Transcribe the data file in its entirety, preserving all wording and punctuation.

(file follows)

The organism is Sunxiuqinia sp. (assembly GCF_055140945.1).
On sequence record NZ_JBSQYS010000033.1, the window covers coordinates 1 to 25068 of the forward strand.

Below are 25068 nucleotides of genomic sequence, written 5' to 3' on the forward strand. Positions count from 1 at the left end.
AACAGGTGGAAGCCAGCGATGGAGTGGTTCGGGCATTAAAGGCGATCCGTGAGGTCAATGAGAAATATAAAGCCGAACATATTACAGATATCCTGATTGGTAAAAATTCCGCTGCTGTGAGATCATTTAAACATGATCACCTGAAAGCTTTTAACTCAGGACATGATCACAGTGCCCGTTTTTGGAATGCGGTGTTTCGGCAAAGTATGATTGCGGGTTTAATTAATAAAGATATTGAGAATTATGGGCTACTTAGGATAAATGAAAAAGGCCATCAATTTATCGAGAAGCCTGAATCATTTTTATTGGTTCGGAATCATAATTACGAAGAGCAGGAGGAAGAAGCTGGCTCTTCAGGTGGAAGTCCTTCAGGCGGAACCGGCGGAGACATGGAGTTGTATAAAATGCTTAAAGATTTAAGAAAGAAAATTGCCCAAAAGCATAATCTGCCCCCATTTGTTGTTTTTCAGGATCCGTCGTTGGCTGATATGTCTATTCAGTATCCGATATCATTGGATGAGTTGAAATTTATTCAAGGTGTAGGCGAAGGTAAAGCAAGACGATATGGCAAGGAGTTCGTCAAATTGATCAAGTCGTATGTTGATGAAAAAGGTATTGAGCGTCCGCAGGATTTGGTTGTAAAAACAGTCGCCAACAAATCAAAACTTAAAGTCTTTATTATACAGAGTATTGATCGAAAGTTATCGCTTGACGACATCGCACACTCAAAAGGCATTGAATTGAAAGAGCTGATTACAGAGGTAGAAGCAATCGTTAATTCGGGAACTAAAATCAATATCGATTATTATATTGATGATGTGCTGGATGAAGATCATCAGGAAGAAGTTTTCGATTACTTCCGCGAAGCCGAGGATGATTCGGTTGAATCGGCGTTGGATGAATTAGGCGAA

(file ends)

The organism is Sunxiuqinia sp. (assembly GCF_055140945.1).
On sequence record NZ_JBSQYS010000033.1, the window covers coordinates 1 to 25068 of the forward strand.

Below are 25068 nucleotides of genomic sequence, written 5' to 3' on the forward strand. Positions count from 1 at the left end.
AACAGGTGGAAGCCAGCGATGGAGTGGTTCGGGCATTAAAGGCGATCCGTGAGGTCAATGAGAAATATAAAGCCGAACATATTACAGATATCCTGATTGGTAAAAATTCCGCTGCTGTGAGATCATTTAAACATGATCACCTGAAAGCTTTTAACTCAGGACATGATCACAGTGCCCGTTTTTGGAATGCGGTGTTTCGGCAAAGTATGATTGCGGGTTTAATTAATAAAGATATTGAGAATTATGGGCTACTTAGGATAAATGAAAAAGGCCATCAATTTATCGAGAAGCCTGAATCATTTTTATTGGTTCGGAATCATAATTACGAAGAGCAGGAGGAAGAAGCTGGCTCTTCAGGTGGAAGTCCTTCAGGCGGAACCGGCGGAGACATGGAGTTGTATAAAATGCTTAAAGATTTAAGAAAGAAAATTGCCCAAAAGCATAATCTGCCCCCATTTGTTGTTTTTCAGGATCCGTCGTTGGCTGATATGTCTATTCAGTATCCGATATCATTGGATGAGTTGAAATTTATTCAAGGTGTAGGCGAAGGTAAAGCAAGACGATATGGCAAGGAGTTCGTCAAATTGATCAAGTCGTATGTTGATGAAAAAGGTATTGAGCGTCCGCAGGATTTGGTTGTAAAAACAGTCGCCAACAAATCAAAACTTAAAGTCTTTATTATACAGAGTATTGATCGAAAGTTATCGCTTGACGACATCGCACACTCAAAAGGCATTGAATTGAAAGAGCTGATTACAGAGGTAGAAGCAATCGTTAATTCGGGAACTAAAATCAATATCGATTATTATATTGATGATGTGCTGGATGAAGATCATCAGGAAGAAGTTTTCGATTACTTCCGCGAAGCCGAGGATGATTCGGTTGAATCGGCGTTGGATGAATTAGGCGAA